On Fri, Nov 12, 2021 at 11:52 AM Jilayne Lovejoy <jlovejoy(a)redhat.com> wrote:
On 11/11/21 9:35 PM, Richard Fontana wrote:
> On Thu, Nov 11, 2021 at 2:59 PM Ben Cotton <bcotton(a)redhat.com> wrote:
>> I understand the philosophical issue with restricting
>> generally. But I think if we go down that road, that represents a
>> significant policy shift from our past practice.
> OK, well I withdraw my objections to treating this as an acceptable
> Fedora license for fonts. I reserve the right to complain about a
> similar future non-font-oriented license. :-)
Since you both are having so much fun... here's my two cents ;)
I agree this is ok for Fedora, but I also understand Richard's initial
hesitation re: the naming issue.
I think the distinction is that
- the clause in Apache 2.0 is explicitly consistent with trademark law.
- whereas, this license sort of goes a step further and gives
instructions on how to change the name enough to avoid a "likelihood of
confusion" for the consumer (the standard for trademark infringement)
Stating you must rename a modified version (or derivative work) is
pretty common, but generally still considered free/open as it is merely
reflecting the reality of trademark law (at least that's they way I
think of it).
As I see it, there are plausibly-FLOSS licenses that attempt to
concerns that have been traditionally associated with trademark law.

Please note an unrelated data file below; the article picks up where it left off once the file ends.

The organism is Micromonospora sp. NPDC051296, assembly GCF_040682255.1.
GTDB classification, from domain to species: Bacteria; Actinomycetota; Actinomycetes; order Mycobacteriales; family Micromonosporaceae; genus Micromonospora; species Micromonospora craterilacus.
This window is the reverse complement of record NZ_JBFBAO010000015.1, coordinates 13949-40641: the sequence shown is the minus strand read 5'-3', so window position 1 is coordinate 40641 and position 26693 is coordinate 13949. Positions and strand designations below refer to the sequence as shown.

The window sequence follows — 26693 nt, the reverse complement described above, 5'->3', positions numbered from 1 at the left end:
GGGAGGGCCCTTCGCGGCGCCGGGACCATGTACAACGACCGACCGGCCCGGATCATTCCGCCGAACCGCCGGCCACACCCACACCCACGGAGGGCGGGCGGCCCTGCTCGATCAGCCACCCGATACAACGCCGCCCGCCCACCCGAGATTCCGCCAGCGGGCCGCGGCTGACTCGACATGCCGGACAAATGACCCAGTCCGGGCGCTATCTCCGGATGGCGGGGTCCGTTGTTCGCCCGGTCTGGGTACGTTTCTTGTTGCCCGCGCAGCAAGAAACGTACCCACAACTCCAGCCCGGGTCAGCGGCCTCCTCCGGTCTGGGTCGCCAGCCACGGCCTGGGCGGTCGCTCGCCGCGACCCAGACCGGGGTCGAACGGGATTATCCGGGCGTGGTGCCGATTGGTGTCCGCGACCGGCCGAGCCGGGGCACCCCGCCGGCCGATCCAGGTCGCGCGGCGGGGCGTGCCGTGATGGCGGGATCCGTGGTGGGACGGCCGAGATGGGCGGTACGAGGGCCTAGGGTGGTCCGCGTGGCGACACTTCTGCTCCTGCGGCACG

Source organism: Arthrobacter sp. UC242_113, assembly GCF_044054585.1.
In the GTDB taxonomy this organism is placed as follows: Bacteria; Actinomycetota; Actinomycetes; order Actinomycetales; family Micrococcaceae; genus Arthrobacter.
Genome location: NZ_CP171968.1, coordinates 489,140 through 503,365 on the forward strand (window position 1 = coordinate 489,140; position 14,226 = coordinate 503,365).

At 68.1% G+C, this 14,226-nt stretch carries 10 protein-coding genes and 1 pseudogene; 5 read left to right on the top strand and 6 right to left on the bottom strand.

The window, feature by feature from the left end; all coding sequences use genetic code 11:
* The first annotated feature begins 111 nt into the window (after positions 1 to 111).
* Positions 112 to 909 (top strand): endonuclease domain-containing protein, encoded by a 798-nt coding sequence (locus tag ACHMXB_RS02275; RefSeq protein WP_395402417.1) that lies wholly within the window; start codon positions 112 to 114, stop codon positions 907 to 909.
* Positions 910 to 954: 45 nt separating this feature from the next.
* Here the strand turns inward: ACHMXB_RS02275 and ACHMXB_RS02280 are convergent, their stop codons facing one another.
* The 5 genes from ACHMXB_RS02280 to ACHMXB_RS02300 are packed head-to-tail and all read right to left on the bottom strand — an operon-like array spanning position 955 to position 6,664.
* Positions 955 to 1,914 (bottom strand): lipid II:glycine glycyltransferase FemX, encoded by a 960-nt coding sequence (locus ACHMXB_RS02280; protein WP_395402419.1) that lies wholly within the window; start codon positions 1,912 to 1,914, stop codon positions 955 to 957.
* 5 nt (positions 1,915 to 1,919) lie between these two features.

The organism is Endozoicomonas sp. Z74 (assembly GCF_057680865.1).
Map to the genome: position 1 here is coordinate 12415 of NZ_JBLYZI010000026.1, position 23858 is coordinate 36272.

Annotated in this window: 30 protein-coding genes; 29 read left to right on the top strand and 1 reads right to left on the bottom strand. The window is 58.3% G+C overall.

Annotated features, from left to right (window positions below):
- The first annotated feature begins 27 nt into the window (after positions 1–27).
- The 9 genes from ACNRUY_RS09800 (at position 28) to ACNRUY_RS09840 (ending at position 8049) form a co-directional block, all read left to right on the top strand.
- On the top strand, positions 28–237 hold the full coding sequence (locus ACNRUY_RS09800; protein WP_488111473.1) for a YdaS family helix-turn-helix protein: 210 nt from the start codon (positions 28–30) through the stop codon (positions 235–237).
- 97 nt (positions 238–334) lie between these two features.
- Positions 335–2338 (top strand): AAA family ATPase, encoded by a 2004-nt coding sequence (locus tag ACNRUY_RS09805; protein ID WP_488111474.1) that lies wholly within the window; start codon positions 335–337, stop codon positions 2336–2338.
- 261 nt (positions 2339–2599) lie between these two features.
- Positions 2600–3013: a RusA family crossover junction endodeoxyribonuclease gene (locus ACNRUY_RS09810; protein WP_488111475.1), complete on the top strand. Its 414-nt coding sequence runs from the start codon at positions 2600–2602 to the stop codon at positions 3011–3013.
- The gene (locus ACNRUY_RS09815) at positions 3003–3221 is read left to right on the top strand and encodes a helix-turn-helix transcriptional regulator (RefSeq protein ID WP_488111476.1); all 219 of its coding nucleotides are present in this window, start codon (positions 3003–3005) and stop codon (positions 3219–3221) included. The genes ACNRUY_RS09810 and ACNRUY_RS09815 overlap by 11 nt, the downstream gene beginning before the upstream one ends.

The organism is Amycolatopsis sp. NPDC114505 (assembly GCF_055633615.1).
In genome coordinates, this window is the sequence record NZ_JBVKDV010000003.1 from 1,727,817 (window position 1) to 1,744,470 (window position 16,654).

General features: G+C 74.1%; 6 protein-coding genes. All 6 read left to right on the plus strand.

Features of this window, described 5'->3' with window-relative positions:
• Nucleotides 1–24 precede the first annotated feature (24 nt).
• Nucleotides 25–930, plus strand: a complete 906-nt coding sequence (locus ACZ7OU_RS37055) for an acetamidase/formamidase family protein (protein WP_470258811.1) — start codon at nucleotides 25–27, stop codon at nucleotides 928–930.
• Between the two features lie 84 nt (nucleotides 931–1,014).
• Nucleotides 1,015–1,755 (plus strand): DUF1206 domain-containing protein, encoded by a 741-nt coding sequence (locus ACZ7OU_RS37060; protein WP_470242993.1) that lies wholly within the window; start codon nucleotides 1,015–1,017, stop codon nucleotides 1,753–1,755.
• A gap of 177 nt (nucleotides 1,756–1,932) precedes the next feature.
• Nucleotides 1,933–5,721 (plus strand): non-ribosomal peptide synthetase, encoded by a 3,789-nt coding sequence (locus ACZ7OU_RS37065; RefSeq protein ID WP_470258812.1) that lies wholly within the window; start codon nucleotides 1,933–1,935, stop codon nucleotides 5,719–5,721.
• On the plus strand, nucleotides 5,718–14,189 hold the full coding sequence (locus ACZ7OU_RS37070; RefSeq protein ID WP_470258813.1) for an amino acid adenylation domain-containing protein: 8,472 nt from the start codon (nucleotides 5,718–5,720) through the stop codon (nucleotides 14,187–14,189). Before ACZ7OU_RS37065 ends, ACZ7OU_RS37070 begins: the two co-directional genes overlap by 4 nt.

This is not categorically problematic. For example the OSD says "The
license may require derived works to carry a different name or version
number from the original software" and broadly speaking that seems to
be a correct distillation of how the community has looked at this
issue. But the question for me is how far or how much further can such
a license provision go than what we assume is the background trademark
law default for there to be a concern that the license is now too
restrictive to be considered free/open source. I don't believe there
is *no* such point at which a line is crossed.
I think what makes me accept this license with some misgivings is (a)
Ben's interpretation which is narrower than the one I initially had,
and (b) it's a font license and there's a mostly unacknowledged lower
standard applied to font licenses. So if this same provision appeared
in a software license I am not sure it should be acceptable.